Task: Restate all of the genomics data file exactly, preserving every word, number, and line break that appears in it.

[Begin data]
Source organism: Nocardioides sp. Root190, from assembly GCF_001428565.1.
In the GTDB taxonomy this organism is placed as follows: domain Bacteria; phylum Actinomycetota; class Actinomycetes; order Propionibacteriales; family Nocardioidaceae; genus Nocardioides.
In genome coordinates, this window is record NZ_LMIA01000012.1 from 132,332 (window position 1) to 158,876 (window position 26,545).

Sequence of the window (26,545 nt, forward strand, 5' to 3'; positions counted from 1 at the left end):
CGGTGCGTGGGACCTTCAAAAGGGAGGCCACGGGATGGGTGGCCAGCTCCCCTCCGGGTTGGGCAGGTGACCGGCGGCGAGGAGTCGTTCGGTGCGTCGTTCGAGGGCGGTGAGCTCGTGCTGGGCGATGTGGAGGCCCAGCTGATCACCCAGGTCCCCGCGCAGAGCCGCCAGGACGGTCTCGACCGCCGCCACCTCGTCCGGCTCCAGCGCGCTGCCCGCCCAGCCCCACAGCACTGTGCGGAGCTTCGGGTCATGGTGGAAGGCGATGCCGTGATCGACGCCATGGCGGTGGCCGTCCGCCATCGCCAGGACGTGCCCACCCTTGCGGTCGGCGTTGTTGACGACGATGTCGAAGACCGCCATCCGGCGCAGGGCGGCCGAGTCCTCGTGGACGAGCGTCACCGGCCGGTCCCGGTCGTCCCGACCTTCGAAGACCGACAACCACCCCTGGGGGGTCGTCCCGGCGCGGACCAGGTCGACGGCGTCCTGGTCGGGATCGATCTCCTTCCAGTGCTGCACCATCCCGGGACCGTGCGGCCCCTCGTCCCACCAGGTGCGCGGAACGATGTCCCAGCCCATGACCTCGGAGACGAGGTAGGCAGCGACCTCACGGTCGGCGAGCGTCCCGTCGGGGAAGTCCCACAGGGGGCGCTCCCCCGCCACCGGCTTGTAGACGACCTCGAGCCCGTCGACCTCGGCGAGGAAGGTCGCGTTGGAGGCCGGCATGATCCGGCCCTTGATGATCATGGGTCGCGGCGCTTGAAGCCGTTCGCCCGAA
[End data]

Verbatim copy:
Source organism: Nocardioides sp. Root190, from assembly GCF_001428565.1.
In the GTDB taxonomy this organism is placed as follows: domain Bacteria; phylum Actinomycetota; class Actinomycetes; order Propionibacteriales; family Nocardioidaceae; genus Nocardioides.
In genome coordinates, this window is record NZ_LMIA01000012.1 from 132,332 (window position 1) to 158,876 (window position 26,545).

Sequence of the window (26,545 nt, forward strand, 5' to 3'; positions counted from 1 at the left end):
CGGTGCGTGGGACCTTCAAAAGGGAGGCCACGGGATGGGTGGCCAGCTCCCCTCCGGGTTGGGCAGGTGACCGGCGGCGAGGAGTCGTTCGGTGCGTCGTTCGAGGGCGGTGAGCTCGTGCTGGGCGATGTGGAGGCCCAGCTGATCACCCAGGTCCCCGCGCAGAGCCGCCAGGACGGTCTCGACCGCCGCCACCTCGTCCGGCTCCAGCGCGCTGCCCGCCCAGCCCCACAGCACTGTGCGGAGCTTCGGGTCATGGTGGAAGGCGATGCCGTGATCGACGCCATGGCGGTGGCCGTCCGCCATCGCCAGGACGTGCCCACCCTTGCGGTCGGCGTTGTTGACGACGATGTCGAAGACCGCCATCCGGCGCAGGGCGGCCGAGTCCTCGTGGACGAGCGTCACCGGCCGGTCCCGGTCGTCCCGACCTTCGAAGACCGACAACCACCCCTGGGGGGTCGTCCCGGCGCGGACCAGGTCGACGGCGTCCTGGTCGGGATCGATCTCCTTCCAGTGCTGCACCATCCCGGGACCGTGCGGCCCCTCGTCCCACCAGGTGCGCGGAACGATGTCCCAGCCCATGACCTCGGAGACGAGGTAGGCAGCGACCTCACGGTCGGCGAGCGTCCCGTCGGGGAAGTCCCACAGGGGGCGCTCCCCCGCCACCGGCTTGTAGACGACCTCGAGCCCGTCGACCTCGGCGAGGAAGGTCGCGTTGGAGGCCGGCATGATCCGGCCCTTGATGATCATGGGTCGCGGCGCTTGAAGCCGTTCGCCCGAA